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Federal Government Grounds All Boeing 737 Max 8 Jets As Investigation Continues


The federal government is grounding all 737 MAX jetliners as an investigation continues into Sunday's deadly crash in Ethiopia. It was the second crash involving the new Boeing model in five months. President Trump announced the order at the White House this afternoon after repeated assurances from Boeing and domestic carriers that the planes are safe. Boeing's chief executive made that argument just yesterday in a phone call with the president.

The jet manufacturer has long had a direct line to the highest reaches of power here in Washington, as NPR's Scott Horsley reports.

SCOTT HORSLEY, BYLINE: President Trump had been in office less than a month when he paid a visit to a Boeing factory in South Carolina to celebrate the launch of a new 787 Dreamliner.


PRESIDENT DONALD TRUMP: And I have to say also that is one beautiful airplane.

HORSLEY: Parts for the long-range Dreamliner come from around the world, and the planes are mostly sold overseas. Nevertheless, Trump hailed the jet as a triumph of American engineering and manufacturing.


TRUMP: May God bless the United States of America, and God bless Boeing.


HORSLEY: The president joked about his tough negotiations with Boeing CEO Dennis Muilenburg over a new series of military jets and new 747s to serve as Air Force One. The two met face-to-face at Trump Tower and Trump's Florida resort. Muilenburg told Marketplace last month he doesn't mind that kind of in-person arm-twisting by the president.


DENNIS MUILENBURG: What it tells me is, one, he cares about business, and he creates open communication lines.

HORSLEY: Of course Trump is not the first president to take an interest in Boeing's business. Former President Obama was also an aggressive promoter of Boeing products, especially overseas.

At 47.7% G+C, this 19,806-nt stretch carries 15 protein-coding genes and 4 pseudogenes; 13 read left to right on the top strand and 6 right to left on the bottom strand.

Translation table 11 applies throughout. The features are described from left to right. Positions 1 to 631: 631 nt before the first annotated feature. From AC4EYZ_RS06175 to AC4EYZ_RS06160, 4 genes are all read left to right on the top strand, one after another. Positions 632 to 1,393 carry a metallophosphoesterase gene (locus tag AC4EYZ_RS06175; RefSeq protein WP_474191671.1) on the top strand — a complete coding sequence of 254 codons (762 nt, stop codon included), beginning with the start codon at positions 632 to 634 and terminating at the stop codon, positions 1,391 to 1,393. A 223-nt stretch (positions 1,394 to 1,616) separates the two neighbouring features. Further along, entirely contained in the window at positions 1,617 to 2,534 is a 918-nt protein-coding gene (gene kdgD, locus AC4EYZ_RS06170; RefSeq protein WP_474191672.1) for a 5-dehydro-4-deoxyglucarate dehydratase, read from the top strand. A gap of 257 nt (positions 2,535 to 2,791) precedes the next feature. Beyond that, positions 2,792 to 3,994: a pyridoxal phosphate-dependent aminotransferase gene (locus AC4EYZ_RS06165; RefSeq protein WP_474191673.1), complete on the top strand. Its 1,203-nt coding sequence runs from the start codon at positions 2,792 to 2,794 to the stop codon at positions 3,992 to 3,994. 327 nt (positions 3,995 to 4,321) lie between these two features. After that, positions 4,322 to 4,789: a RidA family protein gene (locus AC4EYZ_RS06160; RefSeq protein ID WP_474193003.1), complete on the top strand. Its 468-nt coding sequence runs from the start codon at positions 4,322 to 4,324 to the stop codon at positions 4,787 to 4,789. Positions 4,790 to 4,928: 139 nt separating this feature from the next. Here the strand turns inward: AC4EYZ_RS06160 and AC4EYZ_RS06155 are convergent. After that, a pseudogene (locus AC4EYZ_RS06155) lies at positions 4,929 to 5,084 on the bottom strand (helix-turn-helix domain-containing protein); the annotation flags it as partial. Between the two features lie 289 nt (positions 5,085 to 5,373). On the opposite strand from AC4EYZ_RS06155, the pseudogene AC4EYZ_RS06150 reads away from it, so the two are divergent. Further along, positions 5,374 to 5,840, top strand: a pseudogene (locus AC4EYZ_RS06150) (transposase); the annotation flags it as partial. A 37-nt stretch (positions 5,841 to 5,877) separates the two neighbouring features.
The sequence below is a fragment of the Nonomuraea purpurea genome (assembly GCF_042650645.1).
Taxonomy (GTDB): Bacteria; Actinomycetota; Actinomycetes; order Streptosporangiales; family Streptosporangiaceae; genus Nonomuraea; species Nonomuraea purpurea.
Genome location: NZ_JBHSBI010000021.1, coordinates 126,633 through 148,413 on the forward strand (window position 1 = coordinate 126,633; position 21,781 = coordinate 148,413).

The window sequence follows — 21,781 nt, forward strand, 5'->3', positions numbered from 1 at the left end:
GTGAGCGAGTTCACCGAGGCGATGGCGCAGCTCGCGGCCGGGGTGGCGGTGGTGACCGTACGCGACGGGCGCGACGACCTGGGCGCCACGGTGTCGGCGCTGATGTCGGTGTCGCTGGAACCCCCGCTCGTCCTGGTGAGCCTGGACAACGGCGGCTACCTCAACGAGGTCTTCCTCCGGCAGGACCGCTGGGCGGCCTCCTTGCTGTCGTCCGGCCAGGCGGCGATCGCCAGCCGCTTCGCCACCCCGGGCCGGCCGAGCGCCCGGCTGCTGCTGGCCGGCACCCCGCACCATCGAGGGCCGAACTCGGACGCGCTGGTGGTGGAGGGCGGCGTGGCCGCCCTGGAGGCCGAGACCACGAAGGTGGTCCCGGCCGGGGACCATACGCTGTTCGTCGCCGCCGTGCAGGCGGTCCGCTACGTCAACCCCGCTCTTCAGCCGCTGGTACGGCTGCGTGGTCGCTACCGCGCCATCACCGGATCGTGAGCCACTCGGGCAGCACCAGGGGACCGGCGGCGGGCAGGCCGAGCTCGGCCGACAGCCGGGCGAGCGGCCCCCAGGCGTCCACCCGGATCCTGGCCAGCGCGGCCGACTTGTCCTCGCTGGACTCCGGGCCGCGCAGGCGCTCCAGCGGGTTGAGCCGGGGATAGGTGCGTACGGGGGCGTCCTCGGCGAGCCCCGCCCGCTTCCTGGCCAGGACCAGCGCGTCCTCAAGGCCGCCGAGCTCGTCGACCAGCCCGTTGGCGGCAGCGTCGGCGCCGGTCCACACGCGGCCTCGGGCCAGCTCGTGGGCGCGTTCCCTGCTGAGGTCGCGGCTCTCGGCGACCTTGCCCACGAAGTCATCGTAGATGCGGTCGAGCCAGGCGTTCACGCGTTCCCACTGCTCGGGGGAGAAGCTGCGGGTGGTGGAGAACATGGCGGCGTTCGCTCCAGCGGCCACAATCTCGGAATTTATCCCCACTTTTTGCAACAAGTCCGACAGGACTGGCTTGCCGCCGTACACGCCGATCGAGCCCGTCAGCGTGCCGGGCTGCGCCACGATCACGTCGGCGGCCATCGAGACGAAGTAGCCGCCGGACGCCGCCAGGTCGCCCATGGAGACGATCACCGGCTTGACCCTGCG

BARACK OBAMA: I'm expecting a gold watch...


OBAMA: ...From Boeing at the end of my presidency because I know that I'm on the list of top salesmen at Boeing.

HORSLEY: Two months ago, Obama was a special guest at Boeing's corporate retreat, and the company made a sizable donation to the former president's library. For decades, Boeing has worked to ingratiate itself with both Democrats and Republicans in Washington. Sheila Krumholz, who runs the watchdog Center for Responsive Politics, says Boeing spent $15 million on lobbying last year.

SHEILA KRUMHOLZ: It's right up there as one of the most powerful operations in the country.

HORSLEY: And it's not just Boeing's checkbook that makes the jet maker influential in Washington. The company is the nation's largest exporter, the second largest defense contractor, and Boeing employs more than 130,000 people around the country.

KRUMHOLZ: This is a blue chip company that lots of government officials have long been proud to be associated with.

HORSLEY: The acting Defense secretary was a longtime Boeing executive, and the acting head of the FAA used to work for Boeing's trade association. While that agency ultimately grounded the 737 MAX jets this afternoon, other countries were quicker to respond to Sunday's crash. Connecticut Senator Richard Blumenthal said before this afternoon's order he planned to hold hearings into Boeing's conduct and the government's oversight.

RICHARD BLUMENTHAL: Boeing should be much more public in explaining why these airlines are crashing. It's really that simple.

HORSLEY: Krumholz says at a time like this, Boeing will be using every tool in its toolkit not only to find and fix any problem with its airplanes but also to keep regulators and policymakers on the company's side.

KRUMHOLZ: Of course when a crisis hits, now is the time that they are undoubtedly happy that they have these strong relationships in Washington because they will need them.

HORSLEY: Scott Horsley, NPR News, Washington. Transcript provided by NPR, Copyright NPR.

Scott Horsley is NPR's Chief Economics Correspondent. He reports on ups and downs in the national economy as well as fault lines between booming and busting communities.